Oral surgery focuses on the diagnosis and surgical and adjunctive treatment of diseases, injuries and defects related to the functional and esthetic aspects of the face, mouth, teeth and jaws (maxillofacial area). Also called oral maxillofacial surgery, this type of dental surgery is highly involved and can help remedy such dental problems such as pain, swelling and infection associated with oral health issues. Dr. Winters and Dr. Hodges are experienced at performing oral surgeries such as tooth extraction and placing dental implants while taking into consideration the esthetics of your appearance.
Tooth extraction is the most common form of oral surgery we perform. Although most patients fear a dreaded tooth extraction or the thought of having their tooth “pulled,” our dentists provide compassion, skill, and a focus on your comfort that you can trust. In addition we can alleviate some of the stresses that occur from getting this type of procedure done with the help of oral sedation which will help you get through your visit.
Reasons for a Tooth Extraction
Tooth extraction is often necessary to prepare a smile for restorative therapies, to alleviate crowding, or remove an irreparably damaged tooth. Another common extraction is the removal of the third molars, better known as wisdom teeth. These are ideally removed in the late teens or early adult years even though they may not actually be erupted at this time. Other reasons for a tooth extraction may include:
Damaged Teeth– If a tooth is irreparably damaged from trauma or extensive decay, they may need to be pulled.
Malpositioned/Nonfunctioning Teeth– In order to avoid complications that may result in an anticipated or negative impact to your oral health, we may suggest removing teeth that are malaligned or that are essentially useless. An example of this would be teeth that have no opposing teeth to bite against.
Restorative Therapies– Restorative therapies such as braces may require tooth extraction to make needed space for improved teeth alignment.
Extra Teeth– In the event you have extra teeth or supernumerary teeth, we may recommend having them extracted to prevent other teeth from erupting.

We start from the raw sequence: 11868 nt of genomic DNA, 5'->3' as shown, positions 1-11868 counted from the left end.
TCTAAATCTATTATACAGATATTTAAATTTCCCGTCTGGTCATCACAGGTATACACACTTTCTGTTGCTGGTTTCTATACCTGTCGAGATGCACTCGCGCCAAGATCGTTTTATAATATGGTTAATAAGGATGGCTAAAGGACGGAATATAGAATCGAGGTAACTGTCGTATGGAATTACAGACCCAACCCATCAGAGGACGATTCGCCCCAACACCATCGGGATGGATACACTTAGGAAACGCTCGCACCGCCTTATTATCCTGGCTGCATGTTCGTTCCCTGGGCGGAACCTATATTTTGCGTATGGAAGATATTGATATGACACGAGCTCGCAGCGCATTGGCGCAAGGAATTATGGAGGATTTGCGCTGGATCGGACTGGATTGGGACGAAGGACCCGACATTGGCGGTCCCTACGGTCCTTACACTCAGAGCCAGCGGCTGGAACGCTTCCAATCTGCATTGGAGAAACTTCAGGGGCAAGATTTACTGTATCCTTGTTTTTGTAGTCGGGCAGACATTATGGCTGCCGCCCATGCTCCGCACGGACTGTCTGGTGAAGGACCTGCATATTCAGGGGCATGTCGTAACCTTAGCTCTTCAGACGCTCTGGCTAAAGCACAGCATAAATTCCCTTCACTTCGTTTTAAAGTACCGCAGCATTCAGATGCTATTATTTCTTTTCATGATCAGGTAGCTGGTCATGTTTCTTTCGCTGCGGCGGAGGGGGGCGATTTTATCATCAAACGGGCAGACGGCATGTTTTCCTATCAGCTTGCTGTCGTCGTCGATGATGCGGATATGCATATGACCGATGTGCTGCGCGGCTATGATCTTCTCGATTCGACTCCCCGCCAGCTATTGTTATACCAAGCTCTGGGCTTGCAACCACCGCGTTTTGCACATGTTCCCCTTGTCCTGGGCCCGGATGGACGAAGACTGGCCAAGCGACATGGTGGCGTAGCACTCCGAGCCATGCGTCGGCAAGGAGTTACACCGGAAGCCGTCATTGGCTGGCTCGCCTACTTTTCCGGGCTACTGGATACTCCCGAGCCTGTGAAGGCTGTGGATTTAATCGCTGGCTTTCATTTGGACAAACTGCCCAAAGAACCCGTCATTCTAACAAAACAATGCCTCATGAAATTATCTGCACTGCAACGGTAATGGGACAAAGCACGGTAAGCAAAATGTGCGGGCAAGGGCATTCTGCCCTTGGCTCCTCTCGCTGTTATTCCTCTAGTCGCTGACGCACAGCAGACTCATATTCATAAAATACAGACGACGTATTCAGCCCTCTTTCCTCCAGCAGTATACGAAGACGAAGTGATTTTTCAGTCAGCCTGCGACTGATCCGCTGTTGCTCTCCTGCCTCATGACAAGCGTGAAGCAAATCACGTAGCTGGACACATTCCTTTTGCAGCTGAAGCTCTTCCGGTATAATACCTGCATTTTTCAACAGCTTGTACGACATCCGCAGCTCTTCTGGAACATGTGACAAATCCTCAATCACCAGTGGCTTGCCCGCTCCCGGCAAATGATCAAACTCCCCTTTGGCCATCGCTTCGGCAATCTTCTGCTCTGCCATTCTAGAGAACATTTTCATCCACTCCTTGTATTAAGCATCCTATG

Wisdom teeth are of the most common oral surgery procedures that many people will experience in their lifetime. At an adolescent age most people’s third molars begin to erupt through the gum line at the very back of their mouths. Because the modern jaw shape often can’t accommodate wisdom teeth, leading to either of two unhealthy conditions: crowding of existing permanent teeth, or impaction–the incoming molars get stuck in place. As this requires a bit of foresight on our behalf, we typically examine our 11 and 12-year-old patients to predict the upcoming developmental positioning of the wisdom teeth, recommending extraction prior to 17 to 19 years of age.
Removing crowded teeth is important because they can misalign your bite, cause jaw pain, and lead to gum disease, causing dental problems for the rest of your life. Partially-erupted wisdom teeth allow bacteria and germs to multiply, leading to infection or cyst formation; tumors may even grow on a trapped wisdom tooth. Impacted or partially-erupted wisdom teeth may force entry, pushing up in whichever direction they find the most give: sideways, vertically, backward, or forward. They can become stuck while still fully encased in the jawbone (called a bony impaction), or prior to erupting through the gums (called a soft tissue impaction). This can result in cause pain, swelling, and infection. The good news is that extraction is a simple, routine surgical procedure that can usually be performed comfortably in one office visit.
For more information on oral surgery or to schedule an appointment with Dr. Winters or Dr. Hodges please contact our office at (918) 528-3330 today.